Artist Walk Tool Kit

The Artist’s Way Toolkit Guide


As a mark of commitment to yourself and this process. Tomorrow we will sign this contract acknowledging your intent to undertake a creative recovery in the presence of our ‘believing mirrors.’


The Artist’s Date is yet another tool in your arsenal as you navigate this process of creative renewal and discovery. A festive solo undertaking to explore something that excites or interests you, the Artist’s Date is play. This word “play” is pivotal. Creativity comes forward by being coaxed, not bludgeoned. But how can “play” help you work on your art? Here is how.

With the Morning Pages we are sending. We are notifying the Universe of our likes and dislikes. We are, if you will, telegraphing. With the Artist’s Date, we set our dial to receive. We allow ourselves to be receptive to inflow, no longer concerned with outflow.

It pays to think of the Artist’s Date as one half “artist” and one half “date.” By planning and executing these enticing adventures for ourselves, we are out to woo our own consciousness. I am often asked if Artist’s Dates must really be undertaken alone and the answer to this question is yes. If we give in to the temptation to bring along a friend or lover on an Artist’s Date we are not able to focus on our own inner world, we are focused outward. Go alone.

Use these weekly Artist’s Date ideas as an invitation to open yourself to the world-to open your mind so that that it, in turn, can be available to inspiration. Perhaps some other idea for an activity will spring to mind. This is ok. But allow yourself this time each week to explore, to play, and, most of all, to be inspired.


The Artist’s Way is an experiential path. We awaken our creativity through using it, not through theory. Through the simple building blocks that are the exercises in this section of the Toolkit, you will learn to heal old wounds and move toward new horizons. You will examine and discard damaging mythology and painful personal experiences in the arts. An exercise at a time—one for each week of the year—you will learn how to construct a new and more positive life built on greater optimism and resiliency. You will not learn to be fearless, but you will learn to create despite your fears.

TAB #4: CREATIVITY PAGes in an Art Journal or Smashbook

These pages will serve as your sanctuary as you navigate the process of creative recovery. Use them to record your hopes, fears, dreams, aspirations, and the simple daily flow of life. Most of all let them serve as a companion on your Artist’s Way journey through the 12 themes.

I want to point to a very exciting feature of these Creativity Pages: you can introduce visual elements of your choosing to these pages. Find a photograph of that mountain range you stood breathless before in New Mexico. Take a photograph of that little old woman you took sitting on a park bench in whose tranquil gaze made you stop and stare, imagining what the stream of her thoughts might be as she looked out at the world. Tape in that charcoal drawing that seemed to spring from the deepest recesses of your being this morning. Next, use these images to inspire what you write in your Creativity Pages. In short, personalize these pages-make them your own.Little bits of inspiration. As the 12 weeks unfold you record these notes here in your Artist’s Way Art Journal/Smashbook and come back to them later. These bits and pieces will be captured—and they could serve as they are the seeds for future creative projects.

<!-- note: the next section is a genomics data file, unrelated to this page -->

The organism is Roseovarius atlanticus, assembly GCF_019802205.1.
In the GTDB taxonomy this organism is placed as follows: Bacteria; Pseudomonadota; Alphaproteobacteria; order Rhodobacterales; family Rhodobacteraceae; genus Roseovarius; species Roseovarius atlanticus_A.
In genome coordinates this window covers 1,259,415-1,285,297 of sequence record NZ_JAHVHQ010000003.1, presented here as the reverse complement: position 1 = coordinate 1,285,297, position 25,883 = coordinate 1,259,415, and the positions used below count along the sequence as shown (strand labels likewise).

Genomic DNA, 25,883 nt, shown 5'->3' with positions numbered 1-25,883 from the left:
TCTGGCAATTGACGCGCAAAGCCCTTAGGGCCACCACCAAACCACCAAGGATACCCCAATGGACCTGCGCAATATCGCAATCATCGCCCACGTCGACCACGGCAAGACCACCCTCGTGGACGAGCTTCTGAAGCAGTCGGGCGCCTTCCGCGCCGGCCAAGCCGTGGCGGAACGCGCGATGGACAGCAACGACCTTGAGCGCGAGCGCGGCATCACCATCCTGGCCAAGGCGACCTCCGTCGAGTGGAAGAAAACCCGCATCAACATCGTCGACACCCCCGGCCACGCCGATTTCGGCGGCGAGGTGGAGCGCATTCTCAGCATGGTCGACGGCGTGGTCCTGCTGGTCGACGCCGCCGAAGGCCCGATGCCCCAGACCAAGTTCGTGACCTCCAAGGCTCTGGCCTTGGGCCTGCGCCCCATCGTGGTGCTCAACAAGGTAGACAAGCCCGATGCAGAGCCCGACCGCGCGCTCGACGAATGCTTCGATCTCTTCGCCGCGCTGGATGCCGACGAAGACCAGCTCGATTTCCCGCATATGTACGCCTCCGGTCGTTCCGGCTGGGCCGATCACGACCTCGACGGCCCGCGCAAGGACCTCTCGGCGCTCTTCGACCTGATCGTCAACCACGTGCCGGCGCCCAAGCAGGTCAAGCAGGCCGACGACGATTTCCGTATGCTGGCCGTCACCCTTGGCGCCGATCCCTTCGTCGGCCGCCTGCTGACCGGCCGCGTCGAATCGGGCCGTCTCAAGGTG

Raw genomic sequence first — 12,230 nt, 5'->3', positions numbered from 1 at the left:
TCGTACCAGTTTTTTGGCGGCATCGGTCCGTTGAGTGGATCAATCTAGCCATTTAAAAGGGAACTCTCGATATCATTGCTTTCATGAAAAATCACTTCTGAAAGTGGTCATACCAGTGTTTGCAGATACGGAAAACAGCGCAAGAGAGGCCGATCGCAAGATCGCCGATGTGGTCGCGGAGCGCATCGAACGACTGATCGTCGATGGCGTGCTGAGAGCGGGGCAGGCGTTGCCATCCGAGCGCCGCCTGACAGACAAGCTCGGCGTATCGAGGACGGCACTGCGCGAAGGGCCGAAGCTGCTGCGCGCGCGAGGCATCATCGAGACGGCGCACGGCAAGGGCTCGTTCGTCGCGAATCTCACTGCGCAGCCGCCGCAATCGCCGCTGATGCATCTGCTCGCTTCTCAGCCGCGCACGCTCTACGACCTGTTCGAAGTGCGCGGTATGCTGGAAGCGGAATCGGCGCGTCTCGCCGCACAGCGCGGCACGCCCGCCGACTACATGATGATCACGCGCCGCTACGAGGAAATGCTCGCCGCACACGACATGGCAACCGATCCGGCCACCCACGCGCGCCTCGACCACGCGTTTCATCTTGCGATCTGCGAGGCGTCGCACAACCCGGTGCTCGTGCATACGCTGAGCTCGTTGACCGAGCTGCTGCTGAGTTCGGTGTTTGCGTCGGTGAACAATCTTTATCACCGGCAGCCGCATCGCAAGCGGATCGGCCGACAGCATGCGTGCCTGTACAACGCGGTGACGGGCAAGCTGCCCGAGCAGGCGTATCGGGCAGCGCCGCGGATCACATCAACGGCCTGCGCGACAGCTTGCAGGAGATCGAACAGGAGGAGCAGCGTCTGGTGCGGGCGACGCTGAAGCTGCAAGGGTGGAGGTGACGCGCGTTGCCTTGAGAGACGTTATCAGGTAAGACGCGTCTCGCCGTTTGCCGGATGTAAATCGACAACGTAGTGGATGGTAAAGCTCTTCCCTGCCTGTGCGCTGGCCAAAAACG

Introduction to the Morning Pages

Morning Pages are one of your most powerful tools in this journey. Put simply, morning pages are three pages of longhand morning writing. They are to be written strictly off the top of your head. (No “real” writing please!) Your pages may sound whiny, grumpy, and even petty. Occasionally, a brilliant idea may sparkle through, but more often it will be “Need to do laundry, forgot to call my sister, wonder how Dad is.”

And why do we do this? Once we get these muddy, maddening, confusing thoughts on the page, we face our day with clearer eyes. We are more honest with ourselves and others, more centered, and more spiritually at ease. For this reason, I often say that morning pages are a form of meditation. You are writing down the “cloud” thoughts that drift across your mind. In writing them down, you clear them.

A day at a time, a page at a time, our Morning Pages help us clarify our vision of the world. We see what obstacles impede us, what roads are open to us. We become more alert to the shortcuts, switchbacks, and dangers of the trail. In short, we become present to our lives, at once more alive in guiding them and more receptive to signposts that indicate alternate routes. We become explores rather than mere tourists.

Notice how above I specified that these three pages should be written in longhand. They must. Why? Many have experimented with “cheating” on the computer, and the resultant pages simply are not the same. Like early maps, our cartography must be done by hand. Writing by hand yields us a handmade life. That is our goal with the Morning Pages so please, put down your laptop or iPad when you write your Morning Pages journal. For other times of the day or whenever you wish (except first thing!) you may utilize your full arsenal of electronic devices with the Creativity Pages you will find herein. But let your Morning Pages be just this: written in longhand on paper of some kind. 750 words, that’s it, that’s all. Just pick up a pen and write.





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